Budget Hypocrisy

15 May 2013

The Hypocrisy Dividend

From the Treasurer’s own mouth, the hypocrisy of this Government is now on display for all to see.
In his Budget address, the Treasurer said “…the fair go is at the heart of everything Labor stands for.” This is cold comfort for members of the defence community who have been denied a fair go once again through a failure of the budget to RESTORE the Government’s contractual obligation to current and former ADF members and their widows who rely on their paid for retirement benefits or invalid or widows pensions.
The Government has steadfastly refused to accept the inadequacy of the CPI as an indexation measure for this group in Australian society, but in a classic admission in his speech, the Treasurer declared that:  “The price of a packet of cigarettes will also rise by 7 cents next March, after the Government changed the indexation arrangements, switching the link from the Consumer Price Index to average weekly earnings”.
This small statement blows a huge hole in the Government’s logic because it unequivocally demonstrates its belief that CPI is not a relevant index to maintain purchasing power and that a wage based factor must be involved. This is precisely why the Government changed the indexation arrangements for age pensioners in 1997 and why ADSO has consistently argued for the same arrangement.
The Government’s “military superannuation contract” provides for an indexed payment that maintains purchasing power: it hasn’t since 1989. We want restoration of the correct non-discretionary indexation of all Military Superannuation Payments.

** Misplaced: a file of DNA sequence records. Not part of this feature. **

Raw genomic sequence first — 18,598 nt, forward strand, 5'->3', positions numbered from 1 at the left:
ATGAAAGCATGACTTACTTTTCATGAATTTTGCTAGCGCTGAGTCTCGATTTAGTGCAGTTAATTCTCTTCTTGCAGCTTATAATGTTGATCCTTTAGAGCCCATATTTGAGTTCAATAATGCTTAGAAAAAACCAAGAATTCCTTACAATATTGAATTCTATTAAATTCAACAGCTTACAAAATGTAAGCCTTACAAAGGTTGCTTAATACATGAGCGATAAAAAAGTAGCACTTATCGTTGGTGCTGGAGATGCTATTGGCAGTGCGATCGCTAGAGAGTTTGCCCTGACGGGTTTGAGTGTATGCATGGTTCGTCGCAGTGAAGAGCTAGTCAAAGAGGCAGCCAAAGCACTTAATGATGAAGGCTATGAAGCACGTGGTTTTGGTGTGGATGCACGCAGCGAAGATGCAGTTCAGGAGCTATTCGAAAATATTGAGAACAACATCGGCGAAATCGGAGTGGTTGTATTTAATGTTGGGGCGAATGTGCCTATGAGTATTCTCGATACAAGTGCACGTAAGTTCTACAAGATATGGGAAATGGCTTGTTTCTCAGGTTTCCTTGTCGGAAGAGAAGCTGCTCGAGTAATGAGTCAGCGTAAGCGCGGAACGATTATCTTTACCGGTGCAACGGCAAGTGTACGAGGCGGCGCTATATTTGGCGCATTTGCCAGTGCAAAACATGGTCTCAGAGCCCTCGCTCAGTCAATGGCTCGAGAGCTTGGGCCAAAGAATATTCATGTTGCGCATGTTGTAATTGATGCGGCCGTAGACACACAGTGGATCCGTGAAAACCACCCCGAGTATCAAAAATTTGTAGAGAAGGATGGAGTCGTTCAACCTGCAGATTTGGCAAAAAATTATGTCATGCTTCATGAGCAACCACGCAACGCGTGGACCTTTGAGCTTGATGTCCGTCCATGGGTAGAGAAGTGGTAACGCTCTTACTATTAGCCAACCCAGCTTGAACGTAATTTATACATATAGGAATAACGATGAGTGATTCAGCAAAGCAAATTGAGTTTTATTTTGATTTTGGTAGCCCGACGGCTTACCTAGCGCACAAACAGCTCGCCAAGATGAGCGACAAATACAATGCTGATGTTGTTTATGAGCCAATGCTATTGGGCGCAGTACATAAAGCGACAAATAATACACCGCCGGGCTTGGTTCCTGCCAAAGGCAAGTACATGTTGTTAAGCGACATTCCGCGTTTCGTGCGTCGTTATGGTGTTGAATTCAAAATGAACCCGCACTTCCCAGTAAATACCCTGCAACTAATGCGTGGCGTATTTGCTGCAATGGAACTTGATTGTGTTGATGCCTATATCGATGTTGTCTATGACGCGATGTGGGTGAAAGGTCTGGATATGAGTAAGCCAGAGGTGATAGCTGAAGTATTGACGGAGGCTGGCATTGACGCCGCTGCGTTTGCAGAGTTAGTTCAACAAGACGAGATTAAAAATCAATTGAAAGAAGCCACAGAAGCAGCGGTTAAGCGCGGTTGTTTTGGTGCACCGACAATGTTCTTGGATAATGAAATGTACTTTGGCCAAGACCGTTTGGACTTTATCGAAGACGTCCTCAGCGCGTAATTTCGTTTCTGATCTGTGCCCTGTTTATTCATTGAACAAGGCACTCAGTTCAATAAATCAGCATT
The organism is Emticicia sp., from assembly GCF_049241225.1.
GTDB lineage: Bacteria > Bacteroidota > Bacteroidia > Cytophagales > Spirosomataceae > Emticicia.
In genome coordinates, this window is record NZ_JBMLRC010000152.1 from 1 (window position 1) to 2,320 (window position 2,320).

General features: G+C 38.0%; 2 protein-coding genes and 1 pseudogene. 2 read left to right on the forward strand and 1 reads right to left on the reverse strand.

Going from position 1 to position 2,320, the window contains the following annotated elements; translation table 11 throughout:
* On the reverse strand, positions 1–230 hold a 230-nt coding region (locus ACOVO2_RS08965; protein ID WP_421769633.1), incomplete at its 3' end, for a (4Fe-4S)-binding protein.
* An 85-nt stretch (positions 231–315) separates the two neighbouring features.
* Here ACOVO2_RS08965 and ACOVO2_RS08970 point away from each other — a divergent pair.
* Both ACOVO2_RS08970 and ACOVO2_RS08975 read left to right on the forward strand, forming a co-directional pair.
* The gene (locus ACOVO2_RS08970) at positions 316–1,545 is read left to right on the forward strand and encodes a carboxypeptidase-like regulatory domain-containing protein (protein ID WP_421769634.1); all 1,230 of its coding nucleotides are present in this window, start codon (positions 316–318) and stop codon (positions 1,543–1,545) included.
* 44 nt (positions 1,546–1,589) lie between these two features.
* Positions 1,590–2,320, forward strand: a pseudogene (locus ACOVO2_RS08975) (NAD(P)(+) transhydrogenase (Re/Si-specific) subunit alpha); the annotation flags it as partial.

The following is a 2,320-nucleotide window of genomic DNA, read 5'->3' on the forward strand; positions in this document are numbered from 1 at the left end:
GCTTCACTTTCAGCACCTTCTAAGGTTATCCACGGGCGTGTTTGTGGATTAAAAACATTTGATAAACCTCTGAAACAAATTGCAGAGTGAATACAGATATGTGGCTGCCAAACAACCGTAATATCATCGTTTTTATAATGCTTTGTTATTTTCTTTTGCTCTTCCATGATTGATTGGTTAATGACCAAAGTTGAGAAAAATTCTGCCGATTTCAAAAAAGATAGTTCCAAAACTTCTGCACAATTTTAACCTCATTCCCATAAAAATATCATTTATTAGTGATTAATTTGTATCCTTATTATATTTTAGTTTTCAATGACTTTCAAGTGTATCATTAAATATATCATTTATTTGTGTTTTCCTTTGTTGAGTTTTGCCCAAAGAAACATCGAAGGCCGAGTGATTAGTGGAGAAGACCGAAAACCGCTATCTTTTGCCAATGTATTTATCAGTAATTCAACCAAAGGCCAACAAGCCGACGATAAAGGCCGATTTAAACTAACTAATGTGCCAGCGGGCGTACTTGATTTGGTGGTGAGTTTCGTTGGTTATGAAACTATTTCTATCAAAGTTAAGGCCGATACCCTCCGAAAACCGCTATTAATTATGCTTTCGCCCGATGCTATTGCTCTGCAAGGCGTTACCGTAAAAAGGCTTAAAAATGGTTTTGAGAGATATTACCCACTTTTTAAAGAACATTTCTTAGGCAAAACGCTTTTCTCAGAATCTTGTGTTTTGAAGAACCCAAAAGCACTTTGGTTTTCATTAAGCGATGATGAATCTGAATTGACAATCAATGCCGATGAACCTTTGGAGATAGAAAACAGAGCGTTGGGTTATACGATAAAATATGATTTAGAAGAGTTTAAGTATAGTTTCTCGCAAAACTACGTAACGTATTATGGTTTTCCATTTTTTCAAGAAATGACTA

If the government had a shred of integrity, it would acknowledge that by denying military superannuants fair indexation with a wages component in this budget, it has saved millions of dollars over the forward estimates.
Clearly, the sacrifice of servicemen and women while in uniform isn’t enough for the Gillard Government; its idea of a fair go is for their sacrifice to continue long after their service is done.
Ted Chitham


Currently, the rates of excise and excise-equivalent customs duty for cigarettes and other tobacco products are indexed bi annually on and from 1 February and 1 August in line with the CPI. The 1 February 2014 CPI increase will not occur to ensure there are only two indexation adjustments in the 2014 calendar year.

Based on the average historical difference between annual AWOTE and CPI movements this measure would result in the cost of a typical packet of 25 cigarettes increasing by an additional 7 cents in the first half of 2014. This indexation would occur on 1 March 2014 instead of 1 February 2014.

Indexing tobacco excise and excise equivalent customs duty to wages will ensure that tobacco excise keeps pace with incomes.